If we did, it would be a cosmically big deal.
There is a line from the Yoga Sutras that I just cannot get out of my head.
Thus the true self abides in its own nature. (तदा द्रष्टुः स्वरूपेऽवस्थानम्)
The true self refers to the witness (us) that is conscious of all the happenings of the mind, emotions, and body. After the witness is able to see clearly into its own nature, profound knowledge dawns. This can’t really even be expressed in words or conceptualizations.
This line merely hints at what happens when the goal of yoga is reached —…
It seems simple but these three words carry a lot of meaning.
There is a single line that keeps popping up throughout the Buddha’s most famous discourse on mindfulness.
I listened to the entire thing in its original Pali language in order to learn more deeply the spirit behind the words, and this one line was what most powerfully imprinted itself into my mind.
Atapi sampajjano satima, a refrain of the Satipatthana Sutta is probably the most succinct definition and description of mindfulness in the Buddha’s own words. …
There are incredibly few uses of the word eternal in the Sutras of Buddhism, but whenever it’s used, I always feel as if I’m thrown off my chair.
The word nirvana is specifically not defined properly so that we don’t use cognition to understand what can only be experienced.
Yet many descriptions say that the Buddhas exist in a sphere of what seems like infinity or eternity to our unenlightened minds, and the mere mention of such a thing is just so inconceivable that it might actually be scary.
I can already hear the haters lining up at the gates, thirsting for my blood for even daring to “bring race into it.”
Don’t you know Western countries are at the forefront of green technology? Meanwhile look at China! See, my skin color has nothing to do with this.
That would certainly be a valid argument, except that British colonial predation is what caused China’s civilization to be practically demolished starting with the century of humiliation they suffered at the hands of Western scheming.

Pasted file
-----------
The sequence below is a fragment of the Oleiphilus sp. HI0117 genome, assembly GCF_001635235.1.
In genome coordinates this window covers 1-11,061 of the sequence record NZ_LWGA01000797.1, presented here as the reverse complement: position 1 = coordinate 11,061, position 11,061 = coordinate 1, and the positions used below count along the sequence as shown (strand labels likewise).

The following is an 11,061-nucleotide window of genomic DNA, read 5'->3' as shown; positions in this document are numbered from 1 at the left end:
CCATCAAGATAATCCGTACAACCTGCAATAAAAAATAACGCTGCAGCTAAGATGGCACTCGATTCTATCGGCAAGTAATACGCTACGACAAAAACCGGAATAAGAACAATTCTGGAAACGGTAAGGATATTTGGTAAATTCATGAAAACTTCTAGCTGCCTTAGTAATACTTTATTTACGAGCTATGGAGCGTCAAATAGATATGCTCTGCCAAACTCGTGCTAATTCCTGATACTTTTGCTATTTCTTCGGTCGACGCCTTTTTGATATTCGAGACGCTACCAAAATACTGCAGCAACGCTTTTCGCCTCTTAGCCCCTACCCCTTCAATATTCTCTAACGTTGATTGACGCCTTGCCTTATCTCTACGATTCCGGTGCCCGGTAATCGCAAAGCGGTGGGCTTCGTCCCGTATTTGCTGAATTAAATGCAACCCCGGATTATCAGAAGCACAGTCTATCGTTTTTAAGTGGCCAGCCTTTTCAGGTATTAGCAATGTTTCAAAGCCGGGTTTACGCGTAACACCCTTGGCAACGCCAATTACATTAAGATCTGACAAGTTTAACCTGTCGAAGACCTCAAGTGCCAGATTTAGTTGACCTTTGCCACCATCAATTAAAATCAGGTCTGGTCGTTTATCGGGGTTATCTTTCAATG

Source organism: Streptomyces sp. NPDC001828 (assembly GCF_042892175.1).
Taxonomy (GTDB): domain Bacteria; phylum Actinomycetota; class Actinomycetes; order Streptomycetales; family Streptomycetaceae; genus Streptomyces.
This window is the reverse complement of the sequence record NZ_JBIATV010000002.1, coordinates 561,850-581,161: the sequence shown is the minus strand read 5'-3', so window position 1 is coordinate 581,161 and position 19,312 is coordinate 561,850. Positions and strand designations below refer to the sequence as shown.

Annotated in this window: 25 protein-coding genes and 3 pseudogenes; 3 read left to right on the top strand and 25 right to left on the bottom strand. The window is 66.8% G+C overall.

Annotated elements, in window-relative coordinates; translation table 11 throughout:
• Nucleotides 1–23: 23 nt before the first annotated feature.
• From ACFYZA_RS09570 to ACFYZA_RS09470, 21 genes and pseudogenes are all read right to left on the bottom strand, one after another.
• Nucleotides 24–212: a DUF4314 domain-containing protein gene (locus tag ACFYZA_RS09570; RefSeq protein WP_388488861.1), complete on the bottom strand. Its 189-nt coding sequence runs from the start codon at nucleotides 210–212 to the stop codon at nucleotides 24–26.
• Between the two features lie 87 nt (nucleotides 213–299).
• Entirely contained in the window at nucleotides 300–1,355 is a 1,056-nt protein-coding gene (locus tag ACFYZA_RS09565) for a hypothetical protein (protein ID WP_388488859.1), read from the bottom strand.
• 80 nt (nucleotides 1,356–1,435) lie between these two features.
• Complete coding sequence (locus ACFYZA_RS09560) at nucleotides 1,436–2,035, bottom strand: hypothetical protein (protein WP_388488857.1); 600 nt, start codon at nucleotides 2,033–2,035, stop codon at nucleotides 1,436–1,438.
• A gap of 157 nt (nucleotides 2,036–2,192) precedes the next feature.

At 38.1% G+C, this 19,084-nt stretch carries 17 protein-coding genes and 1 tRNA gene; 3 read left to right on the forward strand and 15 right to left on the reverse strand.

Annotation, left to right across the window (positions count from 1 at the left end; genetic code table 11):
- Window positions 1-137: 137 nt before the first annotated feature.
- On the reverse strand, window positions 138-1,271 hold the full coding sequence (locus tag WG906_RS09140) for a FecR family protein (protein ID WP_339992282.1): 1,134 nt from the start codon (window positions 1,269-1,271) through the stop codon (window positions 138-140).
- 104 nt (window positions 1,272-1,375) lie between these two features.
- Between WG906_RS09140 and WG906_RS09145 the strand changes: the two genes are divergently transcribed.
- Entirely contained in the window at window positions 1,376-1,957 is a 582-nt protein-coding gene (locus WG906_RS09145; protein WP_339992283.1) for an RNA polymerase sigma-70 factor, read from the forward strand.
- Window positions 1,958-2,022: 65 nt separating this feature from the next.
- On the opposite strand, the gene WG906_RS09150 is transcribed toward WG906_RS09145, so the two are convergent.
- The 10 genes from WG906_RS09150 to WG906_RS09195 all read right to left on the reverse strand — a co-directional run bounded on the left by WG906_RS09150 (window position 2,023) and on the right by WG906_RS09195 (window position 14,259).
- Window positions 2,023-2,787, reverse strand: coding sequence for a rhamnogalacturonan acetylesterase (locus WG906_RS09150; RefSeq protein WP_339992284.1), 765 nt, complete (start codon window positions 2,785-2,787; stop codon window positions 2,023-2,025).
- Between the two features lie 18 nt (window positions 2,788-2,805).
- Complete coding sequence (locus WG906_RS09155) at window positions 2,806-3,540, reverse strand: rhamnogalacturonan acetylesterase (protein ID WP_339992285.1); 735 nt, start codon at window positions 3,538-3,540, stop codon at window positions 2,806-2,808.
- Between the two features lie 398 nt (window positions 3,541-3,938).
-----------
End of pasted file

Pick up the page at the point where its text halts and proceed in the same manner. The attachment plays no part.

It’s been said that the spiritual path is all about calibrating our perspective, over and over again, until our ego no longer prevents us from seeing reality for what it is.
This is very tough to do in a world that constantly seems to scream, “Make more money! Be more productive! Live life to the fullest!” on every billboard and online ad.
That’s why the words of the enlightened masters of the past can be so profoundly restructuring to us. …
Almost every tradition of Buddhism has these 3 tools as their basis.
There is a term used over and over again in the Buddhist literature known as the three marks of existence, or trilakshana in Sanskrit.
They are so significant for spiritual awakening that the entire eightfold noble path preached by the Buddha is dependent on us understanding them.
In my own journey, I found these to be incredible lenses with which to view my own attachments and shortcomings. …
We don’t notice, but we’re walking around with libraries worth of data in our minds. Not all of which is in our best interest to keep.
Every experience we’ve ever had has left its cache in our database of bodily memory. We may think that we’ve forgotten them, but our subconscious hasn’t.
The dangers of an unpurified and unnoticed subconscious are terrifying if you stop to consider how much power the subconscious has over you in situations of weakness and exhaustion.
I have seen myself lash out at bosses in periods of stress, and insult people who misunderstood me but…
Am I in a different dimension? Why does the sky seem so colorful? Why does life feel so meaningful all of a sudden?
We’ve all felt the dopamine rush involved in romantic love’s intoxicating neurochemical flowering. It’s as if something about reality just unlocks itself to us, and we live more fully because of it.
The fact that movies, pop songs, and novels are stuffed to the rafters with narratives of romantic pursuit and belonging don’t help our cases very much. …
What I am about to suggest may seem startlingly and impossibly simple.
Mental health is simply the measure of how well we respond to infectious dis-ease.
By this definition, anyone who watches the news and gets upset over a Trump re-election campaign, responds in kind to the harsh words of a stranger, or finds themselves down in the dumps over economic hardships has poor mental health.
It’s not quite what we have in mind when the thought of susceptibility to mental illness is mentioned, but this is precisely the problem with how we think about this aspect of human experience…
The century of humiliation. Ever heard of it?
It’s the basis for China’s current aggressive geopolitical maneuvers; a desperate sense of wanting to snatch power so that the country never again suffers under Western colonial oppression and invasion.
The century of humiliation started with a harmless plant that had actually been used medicinally for centuries. It was only after people started to smoke it, however, that someone got the bright idea to sell it.
Rethinking human potential by uniting sustainability, spirituality, and technology.